TRENTON, N.J. — A federal judge in New Jersey on Dec. 29 authorized an e-cigarette pod manufacturer to withdraw $250,000 for legal fees and living expenses out of approximately $20 million the judge froze Dec. 22 to prevent the manufacturer from spending profits it allegedly earned through infringing Juul Labs Inc.’s trademark by repeatedly using the hashtag “#juul” to market its products.
SAN FRANCISCO — A trial court correctly found that a tech firm did not use its asserted “Memoji” trademark in commerce, per the Lanham Act, Apple Inc. argues in a Dec. 22 brief in the Ninth Circuit U.S. Court of Appeals, asserting that the appellant only released its defective app in a quest to initiate litigation and to reserve the trademark.
WASHINGTON, D.C. — A manufacturer of dog toys tells the U.S. Supreme Court in a Dec. 16 brief that the Ninth Circuit U.S. Court of Appeals correctly found a squeaky toy resembling a bottle of Jack Daniel’s Properties Inc.’s whiskey to be an expressive work protected under the First Amendment to the U.S. Constitution, asking the high court to deny the distillery’s petition for certiorari regarding trademark infringement and dilution in the context of a humorous commercial product.
MINNEAPOLIS — A Minnesota Indian tribe fails to state plausible claims that a Las Vegas casino business diluted the tribe’s casino trademarks by blurring or tarnishing, a federal judge held Dec. 21 in dismissing the dilution claims in the tribe’s trademark infringement lawsuit, though with leave to amend (Prairie Island Indian Community v. Radisson Hotels International, Inc., et al., No. 20-1234, D. Minn., 2020 U.S. Dist. LEXIS 239671).
HOUSTON — In a Dec. 17 order, a federal judge in Texas denied a defendant’s request to stay an infringement action while the U.S. Patent and Trademark Office (PTO) Trademark Trial and Appeal Board (TTAB, or board) considers a request to cancel the “512” trademark (ClipBandits LLC v. Edmund Samora, No. 20-3054, S.D. Texas, 2020 U.S. Dist. LEXIS 236457).
SAN FRANCISCO — In a Dec. 16 holding, the Ninth Circuit U.S. Court of Appeals found no error in a California federal judge’s dismissal of copyright and trade dress infringement allegations levied in connection with decorative wood products (Crafty Productions Inc. v. Fuqing Sanxing Crafts Co. Ltd., et al., No. 20-55010, 9th Cir., 2020 U.S. App. LEXIS 39494).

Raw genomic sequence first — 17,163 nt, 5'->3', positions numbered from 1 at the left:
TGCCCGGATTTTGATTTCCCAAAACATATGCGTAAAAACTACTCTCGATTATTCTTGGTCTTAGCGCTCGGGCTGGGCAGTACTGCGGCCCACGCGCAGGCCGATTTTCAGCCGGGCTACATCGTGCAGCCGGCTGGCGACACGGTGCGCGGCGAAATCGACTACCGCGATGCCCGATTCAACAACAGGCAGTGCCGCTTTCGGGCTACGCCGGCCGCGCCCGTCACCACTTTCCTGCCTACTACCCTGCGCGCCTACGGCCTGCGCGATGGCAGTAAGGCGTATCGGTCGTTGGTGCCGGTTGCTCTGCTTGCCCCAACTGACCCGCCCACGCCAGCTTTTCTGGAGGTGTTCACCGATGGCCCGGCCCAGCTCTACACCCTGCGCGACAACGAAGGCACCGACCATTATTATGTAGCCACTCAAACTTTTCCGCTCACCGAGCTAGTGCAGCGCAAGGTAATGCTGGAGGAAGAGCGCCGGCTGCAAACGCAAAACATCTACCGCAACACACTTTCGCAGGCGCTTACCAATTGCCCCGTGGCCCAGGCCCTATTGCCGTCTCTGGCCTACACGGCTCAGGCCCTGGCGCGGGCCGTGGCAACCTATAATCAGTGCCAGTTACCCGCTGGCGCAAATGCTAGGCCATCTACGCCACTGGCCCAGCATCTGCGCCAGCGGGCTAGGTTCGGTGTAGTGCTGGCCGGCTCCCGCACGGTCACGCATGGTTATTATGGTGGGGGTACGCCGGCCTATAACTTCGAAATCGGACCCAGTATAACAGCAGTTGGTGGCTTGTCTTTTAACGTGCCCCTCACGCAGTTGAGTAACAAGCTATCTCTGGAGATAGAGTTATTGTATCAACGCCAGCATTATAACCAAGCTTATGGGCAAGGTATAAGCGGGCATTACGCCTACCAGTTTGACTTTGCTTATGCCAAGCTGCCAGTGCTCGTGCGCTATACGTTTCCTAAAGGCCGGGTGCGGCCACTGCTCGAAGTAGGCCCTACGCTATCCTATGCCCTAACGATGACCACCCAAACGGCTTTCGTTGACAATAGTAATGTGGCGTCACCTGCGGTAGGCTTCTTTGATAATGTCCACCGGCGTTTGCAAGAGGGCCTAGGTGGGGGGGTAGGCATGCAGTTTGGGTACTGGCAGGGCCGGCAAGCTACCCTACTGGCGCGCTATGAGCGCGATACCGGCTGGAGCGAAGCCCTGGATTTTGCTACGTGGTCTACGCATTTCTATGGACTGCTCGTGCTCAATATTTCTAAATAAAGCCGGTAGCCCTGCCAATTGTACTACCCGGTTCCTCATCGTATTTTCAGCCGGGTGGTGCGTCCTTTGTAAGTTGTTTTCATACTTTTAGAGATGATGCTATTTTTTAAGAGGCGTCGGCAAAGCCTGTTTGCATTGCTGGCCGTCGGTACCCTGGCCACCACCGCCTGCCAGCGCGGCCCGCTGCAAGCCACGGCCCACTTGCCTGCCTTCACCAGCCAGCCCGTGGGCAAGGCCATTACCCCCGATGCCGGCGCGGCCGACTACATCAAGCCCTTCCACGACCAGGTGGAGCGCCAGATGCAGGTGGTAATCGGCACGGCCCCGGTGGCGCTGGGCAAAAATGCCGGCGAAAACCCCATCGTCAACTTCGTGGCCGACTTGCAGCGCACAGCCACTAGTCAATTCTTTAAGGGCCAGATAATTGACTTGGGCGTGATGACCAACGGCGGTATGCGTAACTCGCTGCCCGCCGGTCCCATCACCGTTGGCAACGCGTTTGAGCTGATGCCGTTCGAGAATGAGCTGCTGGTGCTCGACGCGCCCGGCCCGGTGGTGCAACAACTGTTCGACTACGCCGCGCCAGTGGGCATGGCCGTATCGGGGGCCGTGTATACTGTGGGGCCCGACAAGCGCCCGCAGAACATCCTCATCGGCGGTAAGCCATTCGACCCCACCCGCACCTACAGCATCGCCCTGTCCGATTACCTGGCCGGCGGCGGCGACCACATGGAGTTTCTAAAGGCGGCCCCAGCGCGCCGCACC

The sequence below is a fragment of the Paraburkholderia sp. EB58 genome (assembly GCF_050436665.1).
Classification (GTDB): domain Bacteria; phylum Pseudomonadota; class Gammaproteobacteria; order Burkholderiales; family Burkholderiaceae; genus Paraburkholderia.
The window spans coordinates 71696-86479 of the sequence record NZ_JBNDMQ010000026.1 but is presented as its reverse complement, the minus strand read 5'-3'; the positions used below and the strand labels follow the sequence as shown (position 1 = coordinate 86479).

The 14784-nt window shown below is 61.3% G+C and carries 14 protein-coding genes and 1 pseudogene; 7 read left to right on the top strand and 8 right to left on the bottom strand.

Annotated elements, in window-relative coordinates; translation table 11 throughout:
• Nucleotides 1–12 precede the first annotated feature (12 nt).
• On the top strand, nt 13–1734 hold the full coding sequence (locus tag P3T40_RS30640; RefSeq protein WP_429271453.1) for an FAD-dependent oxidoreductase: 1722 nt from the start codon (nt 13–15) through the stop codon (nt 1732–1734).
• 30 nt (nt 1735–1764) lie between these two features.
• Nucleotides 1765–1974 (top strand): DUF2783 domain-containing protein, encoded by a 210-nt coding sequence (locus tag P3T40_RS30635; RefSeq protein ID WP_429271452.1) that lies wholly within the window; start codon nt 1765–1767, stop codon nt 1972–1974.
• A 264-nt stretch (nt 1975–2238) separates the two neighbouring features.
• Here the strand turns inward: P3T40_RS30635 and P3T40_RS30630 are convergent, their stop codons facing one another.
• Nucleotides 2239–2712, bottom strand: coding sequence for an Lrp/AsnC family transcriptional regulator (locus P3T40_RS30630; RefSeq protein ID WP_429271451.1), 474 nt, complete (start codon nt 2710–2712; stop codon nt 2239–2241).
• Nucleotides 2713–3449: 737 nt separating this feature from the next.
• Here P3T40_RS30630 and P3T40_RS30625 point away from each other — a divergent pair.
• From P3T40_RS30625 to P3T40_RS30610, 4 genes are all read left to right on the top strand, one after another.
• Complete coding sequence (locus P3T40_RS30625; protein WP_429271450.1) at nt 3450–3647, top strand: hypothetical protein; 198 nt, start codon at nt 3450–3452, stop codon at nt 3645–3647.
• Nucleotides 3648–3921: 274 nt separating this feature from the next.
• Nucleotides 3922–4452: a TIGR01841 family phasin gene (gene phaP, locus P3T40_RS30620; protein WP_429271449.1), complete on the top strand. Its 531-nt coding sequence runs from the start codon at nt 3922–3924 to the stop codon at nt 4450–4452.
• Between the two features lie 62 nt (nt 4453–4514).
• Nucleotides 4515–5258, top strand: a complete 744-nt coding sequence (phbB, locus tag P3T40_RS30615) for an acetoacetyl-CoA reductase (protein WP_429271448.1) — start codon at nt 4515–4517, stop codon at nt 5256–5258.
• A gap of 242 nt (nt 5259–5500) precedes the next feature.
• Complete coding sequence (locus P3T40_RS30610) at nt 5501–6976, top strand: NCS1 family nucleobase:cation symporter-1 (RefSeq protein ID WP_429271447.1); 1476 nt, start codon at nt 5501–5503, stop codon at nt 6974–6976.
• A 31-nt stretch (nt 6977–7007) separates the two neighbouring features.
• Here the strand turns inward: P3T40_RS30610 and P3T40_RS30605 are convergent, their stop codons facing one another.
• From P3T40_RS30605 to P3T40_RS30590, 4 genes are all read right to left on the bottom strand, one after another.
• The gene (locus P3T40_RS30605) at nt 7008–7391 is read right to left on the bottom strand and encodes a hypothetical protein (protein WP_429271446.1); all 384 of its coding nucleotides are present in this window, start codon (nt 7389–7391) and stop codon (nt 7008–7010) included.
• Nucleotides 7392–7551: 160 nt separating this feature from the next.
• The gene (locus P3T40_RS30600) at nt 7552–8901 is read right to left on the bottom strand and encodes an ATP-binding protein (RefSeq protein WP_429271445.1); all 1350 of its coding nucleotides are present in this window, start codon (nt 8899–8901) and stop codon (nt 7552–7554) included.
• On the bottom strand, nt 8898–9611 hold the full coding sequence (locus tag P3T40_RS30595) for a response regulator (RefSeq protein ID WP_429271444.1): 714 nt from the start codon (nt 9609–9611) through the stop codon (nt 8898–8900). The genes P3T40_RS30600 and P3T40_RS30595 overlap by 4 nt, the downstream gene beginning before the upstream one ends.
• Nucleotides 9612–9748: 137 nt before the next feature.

NEW ORLEANS — A federal judge in Texas did not err in granting a trademark infringement defendant summary judgment based upon a plaintiff’s failure to establish that its “Unified Buddhist Church of Vietnam” trademark had acquired secondary meaning, the Fifth Circuit U.S. Court of Appeals ruled Dec. 14 (Unified Buddhist Church of Vietnam v. Unified Buddhist Church of Vietnam, No. 19-20544, 5th Cir., 2020 U.S. App. LEXIS 39003).
WASHINGTON, D.C. — In its Dec. 14 order last, the U.S. Supreme Court denied without comment a petition for certiorari by one of several parties that was hit with a default judgment ruling and terminating sanctions for discovery misconduct in a lawsuit over trademark allegations over counterfeit ink cartridges, with the high court declining to consider the petitioner’s arguments that he was improperly lumped in with other defendants who engaged in the discovery failures (Artem Koshkalda v. Seiko Epson Corp., et al., No. 20-483, U.S. Sup., 2020 U.S. LEXIS 6023).
SAN FRANCISCO — In a Dec. 15 ruling, the Ninth Circuit U.S. Court of Appeals rejected a false advertising and false patent marking plaintiff’s effort to undo an award of attorney fees on behalf of a prevailing defendant, instead agreeing with an Arizona federal judge that the case was litigated unreasonably (ThermoLife International LLC v. American Wholesale Fitness, LLC, Nos. 20-15163, -15807, 9th Cir., 2020 U.S. App. LEXIS 39312).
ALBUQUERQUE, N.M. — In a Dec. 11 order, a federal judge in New Mexico granted partial summary judgment on counterclaims by a husband and wife that their former business partners are liable for copyright and trademark infringement (Volker Strobel, et al. v. Uwe Rusch, et al., No. 18-656, D. N.M., 2020 U.S. Dist. LEXIS 233676).